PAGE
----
(Reading time: 5 minutes, 1000 words)
In 1934 Everett Ruess—a 20-year-old vagabond, misfit, poet and artist—wandered into the desert of Utah and disappeared forever. With his outfit strapped to two burros, he ventured into Escalante canyons to explore Indian ruins; he never ventured out. To this day, his remains have never been found.
Everett was no stranger to the wilderness. At the age of 17 he began trekking the mountains and deserts of Utah, California, Arizona, and New Mexico—alone. He made wood prints and watercolors of the landscapes he saw, which he sold and traded to support himself. He also steadily kept a journal. But the gem of Everett, the shining legacy of his short but deep life, is the soul he bled onto the letters he wrote home. They have been arranged into a collection called A Vagabond for Beauty.
Everett's letters reveal that he was a purist; but not in any conservative sense. He rejected the shallow thinking and behavior of those who subscribed to the common path—get a job, settle down, and trade hours of life for paychecks. No, Everett was a purist in the best sense: he saw life as an adventure, a tapestry to pore over; he followed beauty wherever it took him, meandering in crooked canyons and hollow washes; and he adhered to a core—his core—which guided his wandering way.
But Everett wasn't wandering aimlessly; he had a plan. In writing of his life's intentions, he expressed to his brother in 1931:
In that same letter, Everett spoke of "working hard with his art" and making a "damn vicious stab" at getting his paintings exhibited and sold. Should he fail, he'd give his pieces to friends and family. Then, as he put it, he'd "live intensely" in the city for a while, experiencing culture in all its forms before traveling to some obscure foreign country. Everett was determined to savor life by the drop, and in the beginning that meant for him eloping with mother nature.
Despite his solitudinous way, Everett saw art as reciprocal—as needing some subjective validation. "An artist can't paint for himself alone—he must find someone else who thinks his stuff is good," he wrote to a friend. Repeatedly he expressed this sentiment. Writing to the same friend in another letter, he reiterated his subjectivism:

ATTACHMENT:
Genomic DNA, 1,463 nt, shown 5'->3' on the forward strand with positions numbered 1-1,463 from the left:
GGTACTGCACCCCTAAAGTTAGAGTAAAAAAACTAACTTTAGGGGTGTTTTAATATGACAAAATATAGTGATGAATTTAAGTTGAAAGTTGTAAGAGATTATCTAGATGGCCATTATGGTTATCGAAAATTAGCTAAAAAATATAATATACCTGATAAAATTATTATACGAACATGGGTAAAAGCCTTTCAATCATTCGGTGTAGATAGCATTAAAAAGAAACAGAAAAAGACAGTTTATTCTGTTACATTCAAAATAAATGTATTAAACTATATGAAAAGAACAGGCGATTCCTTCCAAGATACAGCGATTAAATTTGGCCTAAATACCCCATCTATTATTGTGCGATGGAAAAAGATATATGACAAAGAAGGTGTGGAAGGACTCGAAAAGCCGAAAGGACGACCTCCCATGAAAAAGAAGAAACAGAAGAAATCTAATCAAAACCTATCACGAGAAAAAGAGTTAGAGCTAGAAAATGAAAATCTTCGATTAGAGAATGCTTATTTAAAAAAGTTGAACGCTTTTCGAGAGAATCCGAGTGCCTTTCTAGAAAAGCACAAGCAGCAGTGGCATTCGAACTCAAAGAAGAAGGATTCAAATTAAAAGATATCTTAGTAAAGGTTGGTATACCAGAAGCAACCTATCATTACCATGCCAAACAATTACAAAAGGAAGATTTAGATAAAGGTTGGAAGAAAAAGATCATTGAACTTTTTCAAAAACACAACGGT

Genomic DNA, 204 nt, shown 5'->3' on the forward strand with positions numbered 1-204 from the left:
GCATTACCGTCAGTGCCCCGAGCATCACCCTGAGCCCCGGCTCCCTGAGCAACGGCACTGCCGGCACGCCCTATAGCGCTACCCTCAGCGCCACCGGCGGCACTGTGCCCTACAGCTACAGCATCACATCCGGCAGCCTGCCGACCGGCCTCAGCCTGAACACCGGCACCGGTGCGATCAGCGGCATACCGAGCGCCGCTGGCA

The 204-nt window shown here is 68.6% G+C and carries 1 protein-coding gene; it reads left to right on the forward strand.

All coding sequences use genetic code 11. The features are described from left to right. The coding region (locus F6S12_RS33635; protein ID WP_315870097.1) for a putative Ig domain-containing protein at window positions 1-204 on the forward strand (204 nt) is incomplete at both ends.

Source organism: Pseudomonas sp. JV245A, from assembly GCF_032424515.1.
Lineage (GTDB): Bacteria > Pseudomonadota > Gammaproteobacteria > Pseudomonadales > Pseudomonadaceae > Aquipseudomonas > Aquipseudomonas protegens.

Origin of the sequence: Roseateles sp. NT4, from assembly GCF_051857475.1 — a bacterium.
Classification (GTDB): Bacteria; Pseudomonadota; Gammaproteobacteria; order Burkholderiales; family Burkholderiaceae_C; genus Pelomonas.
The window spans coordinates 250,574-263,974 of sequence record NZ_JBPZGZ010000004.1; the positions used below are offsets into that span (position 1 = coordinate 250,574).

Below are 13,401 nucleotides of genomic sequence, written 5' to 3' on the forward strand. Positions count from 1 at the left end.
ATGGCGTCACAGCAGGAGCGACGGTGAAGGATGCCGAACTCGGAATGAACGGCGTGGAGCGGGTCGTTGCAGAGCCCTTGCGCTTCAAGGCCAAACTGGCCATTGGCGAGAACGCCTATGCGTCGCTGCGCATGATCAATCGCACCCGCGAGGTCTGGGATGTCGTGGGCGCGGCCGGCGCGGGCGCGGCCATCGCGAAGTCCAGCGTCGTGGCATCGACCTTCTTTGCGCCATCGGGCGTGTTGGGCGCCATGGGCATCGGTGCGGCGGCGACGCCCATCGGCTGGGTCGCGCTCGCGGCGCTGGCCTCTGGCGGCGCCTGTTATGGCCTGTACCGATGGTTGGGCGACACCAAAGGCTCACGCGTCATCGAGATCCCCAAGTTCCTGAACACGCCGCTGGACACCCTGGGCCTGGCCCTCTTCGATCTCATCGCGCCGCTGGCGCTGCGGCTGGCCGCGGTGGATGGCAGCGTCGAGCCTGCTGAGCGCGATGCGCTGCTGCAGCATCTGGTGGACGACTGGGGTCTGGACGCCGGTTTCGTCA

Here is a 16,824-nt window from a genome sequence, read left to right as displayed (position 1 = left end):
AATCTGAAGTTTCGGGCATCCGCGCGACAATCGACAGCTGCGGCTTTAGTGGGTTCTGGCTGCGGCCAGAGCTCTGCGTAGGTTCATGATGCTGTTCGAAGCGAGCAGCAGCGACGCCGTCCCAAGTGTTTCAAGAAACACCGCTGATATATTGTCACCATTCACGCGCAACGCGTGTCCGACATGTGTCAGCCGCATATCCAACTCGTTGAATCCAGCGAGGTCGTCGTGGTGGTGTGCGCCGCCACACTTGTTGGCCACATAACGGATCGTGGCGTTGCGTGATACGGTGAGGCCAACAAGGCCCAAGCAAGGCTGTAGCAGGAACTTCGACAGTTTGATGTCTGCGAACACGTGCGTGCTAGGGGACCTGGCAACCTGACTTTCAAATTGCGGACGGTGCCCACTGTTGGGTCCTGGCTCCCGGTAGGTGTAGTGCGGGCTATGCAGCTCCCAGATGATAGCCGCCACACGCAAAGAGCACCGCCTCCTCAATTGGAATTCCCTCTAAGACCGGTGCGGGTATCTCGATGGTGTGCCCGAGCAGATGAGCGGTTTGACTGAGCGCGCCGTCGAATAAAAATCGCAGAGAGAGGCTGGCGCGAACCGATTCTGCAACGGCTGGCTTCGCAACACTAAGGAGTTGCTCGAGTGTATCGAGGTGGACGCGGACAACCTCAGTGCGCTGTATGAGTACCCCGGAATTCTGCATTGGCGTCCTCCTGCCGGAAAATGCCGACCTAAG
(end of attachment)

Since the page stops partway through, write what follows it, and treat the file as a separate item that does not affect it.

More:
Although Everett wanted his art to be appreciated, this didn't deter his self-exploration; he was committed to the lonely path. And though he frequently wrote friends and on occasion solicited their companionship, he seldom found responders. This seemed to bother him little. Everett valued a good friend, yes, but he also relished his own peculiarity.
But Everett made no indication that he felt lonely. He was content (as much as one can be) and he didn't lack social skills. He regularly befriended the outcast and the elite. Acknowledging his oddity, he wrote:
Everett Ruess wrote beautifully of art and authentic living. But perhaps most interesting is his repeated reference to disappearing. As if by some eerie prophetic foresight, he writes of becoming a ghost.
Initially, Everett's utterances seem romantic, as though simply expressing a deep longing for solace and beauty. But their increasing occurrence adds a provocative element to his writings and life. Writing first in 1931:
In 1932, writing of his lust—his need—for adventure:
Then, in 1933, his early plans to sell art and travel the world begin to obsolesce:
In 1934, the year of his disappearance:
And, as if predicting that the world should mourn him, Everett wrote:
Everett's disappearance was tragic, no doubt. But it's difficult not to memorialize, even romanticize him. For both his writings and mode of departure leave a signature on his life that stirs men and women and youth to sorrow, hope, and wonder. And isn't that the work of all great art, of all great living—to draw out the nostalgic and wonderful?
Whatever the case, Ruess' life and writings tug on something. They appeal to that sense which is most fine, that sense that gives us an inkling of what it means to live an honest life. And though his life demonstrates that the journey is intimately personal, his letters serve as a roadmap, as some guide for exploring the world and self, whether in cityscapes or human faces or desert panoramas.